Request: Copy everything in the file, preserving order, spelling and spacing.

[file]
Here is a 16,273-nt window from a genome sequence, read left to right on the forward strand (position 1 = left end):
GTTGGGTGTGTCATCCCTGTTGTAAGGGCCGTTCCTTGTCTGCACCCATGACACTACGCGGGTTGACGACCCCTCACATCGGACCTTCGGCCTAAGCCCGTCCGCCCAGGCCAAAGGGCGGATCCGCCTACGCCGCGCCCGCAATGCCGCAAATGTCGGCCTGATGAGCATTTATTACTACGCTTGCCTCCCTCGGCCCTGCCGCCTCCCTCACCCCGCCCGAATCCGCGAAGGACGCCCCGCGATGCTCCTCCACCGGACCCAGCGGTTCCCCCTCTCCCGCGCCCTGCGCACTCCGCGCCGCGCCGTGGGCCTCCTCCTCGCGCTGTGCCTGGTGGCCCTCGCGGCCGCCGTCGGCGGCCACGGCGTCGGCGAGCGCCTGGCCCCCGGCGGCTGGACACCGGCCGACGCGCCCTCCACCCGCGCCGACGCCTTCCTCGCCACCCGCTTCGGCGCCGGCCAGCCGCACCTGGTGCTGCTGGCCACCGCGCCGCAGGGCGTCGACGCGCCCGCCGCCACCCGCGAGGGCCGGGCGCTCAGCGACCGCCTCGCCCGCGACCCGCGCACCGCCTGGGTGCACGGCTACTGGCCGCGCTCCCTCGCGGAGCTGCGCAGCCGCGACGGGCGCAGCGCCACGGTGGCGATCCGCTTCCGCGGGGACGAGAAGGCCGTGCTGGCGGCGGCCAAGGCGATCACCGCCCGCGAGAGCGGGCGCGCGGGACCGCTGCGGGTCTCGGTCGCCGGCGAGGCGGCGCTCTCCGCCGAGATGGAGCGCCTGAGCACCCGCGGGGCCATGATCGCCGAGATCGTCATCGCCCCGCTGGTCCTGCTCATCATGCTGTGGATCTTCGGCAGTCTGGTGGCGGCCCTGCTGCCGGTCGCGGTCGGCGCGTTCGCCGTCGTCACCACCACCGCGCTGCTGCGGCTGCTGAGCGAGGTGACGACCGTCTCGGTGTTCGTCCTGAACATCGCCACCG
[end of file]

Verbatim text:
Here is a 16,273-nt window from a genome sequence, read left to right on the forward strand (position 1 = left end):
GTTGGGTGTGTCATCCCTGTTGTAAGGGCCGTTCCTTGTCTGCACCCATGACACTACGCGGGTTGACGACCCCTCACATCGGACCTTCGGCCTAAGCCCGTCCGCCCAGGCCAAAGGGCGGATCCGCCTACGCCGCGCCCGCAATGCCGCAAATGTCGGCCTGATGAGCATTTATTACTACGCTTGCCTCCCTCGGCCCTGCCGCCTCCCTCACCCCGCCCGAATCCGCGAAGGACGCCCCGCGATGCTCCTCCACCGGACCCAGCGGTTCCCCCTCTCCCGCGCCCTGCGCACTCCGCGCCGCGCCGTGGGCCTCCTCCTCGCGCTGTGCCTGGTGGCCCTCGCGGCCGCCGTCGGCGGCCACGGCGTCGGCGAGCGCCTGGCCCCCGGCGGCTGGACACCGGCCGACGCGCCCTCCACCCGCGCCGACGCCTTCCTCGCCACCCGCTTCGGCGCCGGCCAGCCGCACCTGGTGCTGCTGGCCACCGCGCCGCAGGGCGTCGACGCGCCCGCCGCCACCCGCGAGGGCCGGGCGCTCAGCGACCGCCTCGCCCGCGACCCGCGCACCGCCTGGGTGCACGGCTACTGGCCGCGCTCCCTCGCGGAGCTGCGCAGCCGCGACGGGCGCAGCGCCACGGTGGCGATCCGCTTCCGCGGGGACGAGAAGGCCGTGCTGGCGGCGGCCAAGGCGATCACCGCCCGCGAGAGCGGGCGCGCGGGACCGCTGCGGGTCTCGGTCGCCGGCGAGGCGGCGCTCTCCGCCGAGATGGAGCGCCTGAGCACCCGCGGGGCCATGATCGCCGAGATCGTCATCGCCCCGCTGGTCCTGCTCATCATGCTGTGGATCTTCGGCAGTCTGGTGGCGGCCCTGCTGCCGGTCGCGGTCGGCGCGTTCGCCGTCGTCACCACCACCGCGCTGCTGCGGCTGCTGAGCGAGGTGACGACCGTCTCGGTGTTCGTCCTGAACATCGCCACCG